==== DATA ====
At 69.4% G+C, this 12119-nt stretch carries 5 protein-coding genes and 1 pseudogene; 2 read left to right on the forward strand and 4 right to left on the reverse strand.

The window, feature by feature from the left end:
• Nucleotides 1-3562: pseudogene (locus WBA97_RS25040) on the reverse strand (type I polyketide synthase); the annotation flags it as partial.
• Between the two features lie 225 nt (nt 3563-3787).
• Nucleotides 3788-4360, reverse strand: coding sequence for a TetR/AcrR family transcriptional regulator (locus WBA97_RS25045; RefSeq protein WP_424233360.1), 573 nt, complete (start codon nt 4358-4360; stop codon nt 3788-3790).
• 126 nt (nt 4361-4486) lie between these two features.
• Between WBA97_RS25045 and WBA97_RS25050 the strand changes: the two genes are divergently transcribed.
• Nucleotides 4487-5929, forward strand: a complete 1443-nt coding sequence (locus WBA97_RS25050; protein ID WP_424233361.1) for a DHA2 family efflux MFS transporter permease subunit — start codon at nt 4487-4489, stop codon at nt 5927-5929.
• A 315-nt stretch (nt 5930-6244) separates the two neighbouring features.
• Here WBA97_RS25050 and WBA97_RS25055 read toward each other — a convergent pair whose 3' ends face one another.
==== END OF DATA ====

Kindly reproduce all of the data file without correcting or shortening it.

At 69.4% G+C, this 12119-nt stretch carries 5 protein-coding genes and 1 pseudogene; 2 read left to right on the forward strand and 4 right to left on the reverse strand.

The window, feature by feature from the left end:
• Nucleotides 1-3562: pseudogene (locus WBA97_RS25040) on the reverse strand (type I polyketide synthase); the annotation flags it as partial.
• Between the two features lie 225 nt (nt 3563-3787).
• Nucleotides 3788-4360, reverse strand: coding sequence for a TetR/AcrR family transcriptional regulator (locus WBA97_RS25045; RefSeq protein WP_424233360.1), 573 nt, complete (start codon nt 4358-4360; stop codon nt 3788-3790).
• 126 nt (nt 4361-4486) lie between these two features.
• Between WBA97_RS25045 and WBA97_RS25050 the strand changes: the two genes are divergently transcribed.
• Nucleotides 4487-5929, forward strand: a complete 1443-nt coding sequence (locus WBA97_RS25050; protein ID WP_424233361.1) for a DHA2 family efflux MFS transporter permease subunit — start codon at nt 4487-4489, stop codon at nt 5927-5929.
• A 315-nt stretch (nt 5930-6244) separates the two neighbouring features.
• Here WBA97_RS25050 and WBA97_RS25055 read toward each other — a convergent pair whose 3' ends face one another.